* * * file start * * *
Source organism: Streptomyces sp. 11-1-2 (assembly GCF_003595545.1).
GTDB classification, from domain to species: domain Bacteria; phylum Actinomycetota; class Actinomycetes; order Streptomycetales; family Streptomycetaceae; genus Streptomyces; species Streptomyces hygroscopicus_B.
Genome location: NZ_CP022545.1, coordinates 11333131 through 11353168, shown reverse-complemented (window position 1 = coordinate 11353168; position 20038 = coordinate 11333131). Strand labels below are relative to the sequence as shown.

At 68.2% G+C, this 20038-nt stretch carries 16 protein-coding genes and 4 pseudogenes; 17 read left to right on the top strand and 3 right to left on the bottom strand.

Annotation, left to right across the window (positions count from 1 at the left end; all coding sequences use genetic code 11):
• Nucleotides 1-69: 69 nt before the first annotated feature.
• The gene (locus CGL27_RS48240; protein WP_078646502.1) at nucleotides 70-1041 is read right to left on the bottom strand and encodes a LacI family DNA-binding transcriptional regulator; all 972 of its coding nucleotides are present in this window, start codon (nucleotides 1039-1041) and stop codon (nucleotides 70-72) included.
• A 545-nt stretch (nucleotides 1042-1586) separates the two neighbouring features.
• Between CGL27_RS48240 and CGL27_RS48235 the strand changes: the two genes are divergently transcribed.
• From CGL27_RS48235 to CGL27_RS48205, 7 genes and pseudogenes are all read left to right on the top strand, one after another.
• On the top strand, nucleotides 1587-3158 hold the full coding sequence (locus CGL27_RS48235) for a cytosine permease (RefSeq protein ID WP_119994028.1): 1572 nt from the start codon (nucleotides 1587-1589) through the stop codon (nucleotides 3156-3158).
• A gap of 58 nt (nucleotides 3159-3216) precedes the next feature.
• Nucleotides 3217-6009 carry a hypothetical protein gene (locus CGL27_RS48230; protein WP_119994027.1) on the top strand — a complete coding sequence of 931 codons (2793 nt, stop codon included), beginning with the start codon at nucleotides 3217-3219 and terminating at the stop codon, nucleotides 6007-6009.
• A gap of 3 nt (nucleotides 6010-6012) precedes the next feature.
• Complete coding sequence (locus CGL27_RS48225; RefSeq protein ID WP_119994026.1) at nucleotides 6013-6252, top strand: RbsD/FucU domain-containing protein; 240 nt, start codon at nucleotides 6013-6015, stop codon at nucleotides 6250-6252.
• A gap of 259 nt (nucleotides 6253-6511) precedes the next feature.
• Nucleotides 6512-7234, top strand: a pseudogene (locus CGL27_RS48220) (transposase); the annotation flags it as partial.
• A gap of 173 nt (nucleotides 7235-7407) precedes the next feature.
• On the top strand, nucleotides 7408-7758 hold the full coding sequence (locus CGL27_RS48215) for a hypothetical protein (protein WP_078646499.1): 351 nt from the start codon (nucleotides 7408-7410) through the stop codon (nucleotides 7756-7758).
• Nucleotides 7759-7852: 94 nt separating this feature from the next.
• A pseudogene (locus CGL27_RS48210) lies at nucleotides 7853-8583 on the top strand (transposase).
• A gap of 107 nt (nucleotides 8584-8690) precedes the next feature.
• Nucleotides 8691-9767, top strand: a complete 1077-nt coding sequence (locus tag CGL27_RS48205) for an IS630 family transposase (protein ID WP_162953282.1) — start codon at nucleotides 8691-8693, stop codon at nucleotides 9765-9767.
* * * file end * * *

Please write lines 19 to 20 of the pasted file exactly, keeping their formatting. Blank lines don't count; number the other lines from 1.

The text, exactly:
• On the top strand, nucleotides 7408-7758 hold the full coding sequence (locus CGL27_RS48215) for a hypothetical protein (protein WP_078646499.1): 351 nt from the start codon (nucleotides 7408-7410) through the stop codon (nucleotides 7756-7758).
• Nucleotides 7759-7852: 94 nt separating this feature from the next.